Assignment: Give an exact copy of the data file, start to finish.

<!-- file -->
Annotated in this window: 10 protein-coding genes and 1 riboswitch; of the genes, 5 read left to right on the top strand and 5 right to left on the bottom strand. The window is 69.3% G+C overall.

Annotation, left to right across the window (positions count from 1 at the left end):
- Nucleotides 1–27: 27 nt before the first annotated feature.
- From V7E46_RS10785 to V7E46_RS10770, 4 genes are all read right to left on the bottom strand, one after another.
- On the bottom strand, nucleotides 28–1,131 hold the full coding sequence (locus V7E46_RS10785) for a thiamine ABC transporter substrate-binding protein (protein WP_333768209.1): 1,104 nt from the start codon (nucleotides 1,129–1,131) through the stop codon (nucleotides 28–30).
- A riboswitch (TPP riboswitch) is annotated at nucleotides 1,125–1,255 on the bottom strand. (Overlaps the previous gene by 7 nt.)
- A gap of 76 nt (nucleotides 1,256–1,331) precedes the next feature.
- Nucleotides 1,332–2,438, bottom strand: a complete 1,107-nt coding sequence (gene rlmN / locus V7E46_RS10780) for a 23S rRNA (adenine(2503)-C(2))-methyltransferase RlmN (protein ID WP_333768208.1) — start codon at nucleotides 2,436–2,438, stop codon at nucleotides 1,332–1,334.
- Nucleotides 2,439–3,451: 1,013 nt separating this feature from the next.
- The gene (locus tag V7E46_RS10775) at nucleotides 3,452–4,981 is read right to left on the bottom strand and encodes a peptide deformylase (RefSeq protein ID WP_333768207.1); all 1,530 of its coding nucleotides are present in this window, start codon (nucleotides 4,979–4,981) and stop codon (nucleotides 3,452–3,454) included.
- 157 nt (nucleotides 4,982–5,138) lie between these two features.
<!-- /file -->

Annotated in this window: 10 protein-coding genes and 1 riboswitch; of the genes, 5 read left to right on the top strand and 5 right to left on the bottom strand. The window is 69.3% G+C overall.

Annotation, left to right across the window (positions count from 1 at the left end):
- Nucleotides 1–27: 27 nt before the first annotated feature.
- From V7E46_RS10785 to V7E46_RS10770, 4 genes are all read right to left on the bottom strand, one after another.
- On the bottom strand, nucleotides 28–1,131 hold the full coding sequence (locus V7E46_RS10785) for a thiamine ABC transporter substrate-binding protein (protein WP_333768209.1): 1,104 nt from the start codon (nucleotides 1,129–1,131) through the stop codon (nucleotides 28–30).
- A riboswitch (TPP riboswitch) is annotated at nucleotides 1,125–1,255 on the bottom strand. (Overlaps the previous gene by 7 nt.)
- A gap of 76 nt (nucleotides 1,256–1,331) precedes the next feature.
- Nucleotides 1,332–2,438, bottom strand: a complete 1,107-nt coding sequence (gene rlmN / locus V7E46_RS10780) for a 23S rRNA (adenine(2503)-C(2))-methyltransferase RlmN (protein ID WP_333768208.1) — start codon at nucleotides 2,436–2,438, stop codon at nucleotides 1,332–1,334.
- Nucleotides 2,439–3,451: 1,013 nt separating this feature from the next.
- The gene (locus tag V7E46_RS10775) at nucleotides 3,452–4,981 is read right to left on the bottom strand and encodes a peptide deformylase (RefSeq protein ID WP_333768207.1); all 1,530 of its coding nucleotides are present in this window, start codon (nucleotides 4,979–4,981) and stop codon (nucleotides 3,452–3,454) included.
- 157 nt (nucleotides 4,982–5,138) lie between these two features.